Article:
Somewhat less cynical critiques from groups such as Human Rights Watch are justified in viewing Hugo Chávez's move as a case of his government's "misusing the state’s regulatory authority." Yet deeper issues linger.

As documented elsewhere, RCTV and other right-wing media in Venezuela backed the short-lived 2002 coup against the democratically-elected Chávez government, which was soon after overturned by popular mobilization. During these fleeting moments of jubilation for Washington, the new RCTV-backed government flaunted its democratic credentials by having "dissolved all constitutional institutions" in Venezuela, including "the National Assembly, the Supreme Court, the attorney general's office and the national electoral commission."

One may be tempted to consider the conundrum, how would the U.S. and other shedders of crocodile tears react if a domestic news station backed a coup against the Bush government, and then cheered as its imposed successors "dissolved all constitutional institutions" within the country?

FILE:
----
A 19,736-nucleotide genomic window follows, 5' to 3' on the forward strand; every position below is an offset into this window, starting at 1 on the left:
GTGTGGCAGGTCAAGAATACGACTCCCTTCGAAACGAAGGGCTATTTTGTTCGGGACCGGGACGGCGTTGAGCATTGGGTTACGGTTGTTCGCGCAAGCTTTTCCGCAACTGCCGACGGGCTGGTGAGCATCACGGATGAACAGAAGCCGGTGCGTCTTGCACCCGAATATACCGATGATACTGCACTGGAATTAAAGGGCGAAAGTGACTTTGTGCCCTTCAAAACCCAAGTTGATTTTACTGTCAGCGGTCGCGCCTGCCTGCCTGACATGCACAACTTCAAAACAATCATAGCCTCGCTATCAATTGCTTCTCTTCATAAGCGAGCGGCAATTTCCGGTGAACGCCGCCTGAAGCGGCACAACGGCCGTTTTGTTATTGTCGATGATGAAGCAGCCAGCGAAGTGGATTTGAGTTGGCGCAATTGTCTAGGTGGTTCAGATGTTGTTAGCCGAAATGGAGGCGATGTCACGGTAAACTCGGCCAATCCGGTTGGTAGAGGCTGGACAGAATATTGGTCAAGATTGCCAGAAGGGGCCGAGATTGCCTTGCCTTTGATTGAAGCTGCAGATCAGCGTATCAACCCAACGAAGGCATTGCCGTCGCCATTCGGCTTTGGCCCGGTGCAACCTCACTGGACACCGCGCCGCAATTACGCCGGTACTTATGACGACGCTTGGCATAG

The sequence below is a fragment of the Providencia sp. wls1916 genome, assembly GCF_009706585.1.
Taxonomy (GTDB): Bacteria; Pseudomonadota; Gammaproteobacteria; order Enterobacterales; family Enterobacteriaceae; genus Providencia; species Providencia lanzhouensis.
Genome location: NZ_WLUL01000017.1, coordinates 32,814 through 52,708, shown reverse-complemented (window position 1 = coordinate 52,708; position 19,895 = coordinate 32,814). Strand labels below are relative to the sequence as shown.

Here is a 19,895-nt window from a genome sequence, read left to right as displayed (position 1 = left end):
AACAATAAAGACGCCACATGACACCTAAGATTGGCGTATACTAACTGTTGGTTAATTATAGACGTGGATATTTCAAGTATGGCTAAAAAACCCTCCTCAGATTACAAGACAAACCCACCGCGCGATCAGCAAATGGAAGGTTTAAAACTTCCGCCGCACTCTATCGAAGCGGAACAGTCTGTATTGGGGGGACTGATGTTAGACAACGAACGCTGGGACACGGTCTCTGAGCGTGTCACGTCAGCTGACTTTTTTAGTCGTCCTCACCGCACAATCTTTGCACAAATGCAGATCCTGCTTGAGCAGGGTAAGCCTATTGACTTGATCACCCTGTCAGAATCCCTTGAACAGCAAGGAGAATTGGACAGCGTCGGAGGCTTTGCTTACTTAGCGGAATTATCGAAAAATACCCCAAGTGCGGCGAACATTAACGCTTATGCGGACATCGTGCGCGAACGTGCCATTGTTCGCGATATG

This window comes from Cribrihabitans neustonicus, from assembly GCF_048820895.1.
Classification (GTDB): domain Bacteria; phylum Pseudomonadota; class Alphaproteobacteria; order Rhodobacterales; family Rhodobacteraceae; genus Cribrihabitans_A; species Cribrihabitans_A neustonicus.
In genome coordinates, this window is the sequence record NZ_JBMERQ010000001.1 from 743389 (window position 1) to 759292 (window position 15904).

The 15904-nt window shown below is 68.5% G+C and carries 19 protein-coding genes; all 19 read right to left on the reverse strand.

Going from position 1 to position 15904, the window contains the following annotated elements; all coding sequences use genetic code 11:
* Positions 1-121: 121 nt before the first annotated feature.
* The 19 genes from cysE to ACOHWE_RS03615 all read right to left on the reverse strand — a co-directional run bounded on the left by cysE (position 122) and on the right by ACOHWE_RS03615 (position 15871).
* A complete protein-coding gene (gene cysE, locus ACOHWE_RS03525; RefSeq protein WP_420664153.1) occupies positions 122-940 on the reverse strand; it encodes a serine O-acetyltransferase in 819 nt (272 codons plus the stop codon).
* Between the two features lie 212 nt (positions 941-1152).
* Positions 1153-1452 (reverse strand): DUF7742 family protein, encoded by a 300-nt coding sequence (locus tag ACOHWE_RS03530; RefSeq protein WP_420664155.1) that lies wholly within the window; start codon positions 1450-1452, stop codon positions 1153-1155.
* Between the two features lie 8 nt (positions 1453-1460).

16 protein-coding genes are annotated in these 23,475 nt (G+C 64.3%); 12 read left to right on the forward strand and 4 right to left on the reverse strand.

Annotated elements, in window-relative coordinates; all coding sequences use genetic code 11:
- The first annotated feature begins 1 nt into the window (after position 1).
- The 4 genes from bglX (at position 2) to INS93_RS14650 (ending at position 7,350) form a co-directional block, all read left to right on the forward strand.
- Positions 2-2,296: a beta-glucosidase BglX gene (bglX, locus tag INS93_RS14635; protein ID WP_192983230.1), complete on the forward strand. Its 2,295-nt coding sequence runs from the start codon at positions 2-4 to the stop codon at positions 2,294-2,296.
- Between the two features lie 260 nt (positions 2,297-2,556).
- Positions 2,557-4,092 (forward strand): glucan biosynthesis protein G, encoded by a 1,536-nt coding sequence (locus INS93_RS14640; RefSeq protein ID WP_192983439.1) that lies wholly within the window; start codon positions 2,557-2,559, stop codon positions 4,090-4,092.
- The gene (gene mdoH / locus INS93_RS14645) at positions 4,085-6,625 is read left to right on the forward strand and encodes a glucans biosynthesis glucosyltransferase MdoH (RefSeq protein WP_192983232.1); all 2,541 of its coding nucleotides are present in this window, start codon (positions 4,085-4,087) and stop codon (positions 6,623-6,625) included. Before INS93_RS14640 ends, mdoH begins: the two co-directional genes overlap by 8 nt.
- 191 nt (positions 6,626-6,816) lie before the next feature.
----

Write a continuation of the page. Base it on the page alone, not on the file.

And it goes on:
There would no question of letting the offending broadcaster continue to operate for five years, at which point the U.S. would not renew its license - for the simple reason that the station's "owners and managers would have been lined up before firing squads right away." As Patrick McElwee comments in an insightful piece, "it is frankly amazing that this company has been allowed to broadcast for 5 years after the coup, and that the Chávez government waited until its license expired to end its use of the public airwaves."

The crux of the issue, as McElwee astutely observes, is that: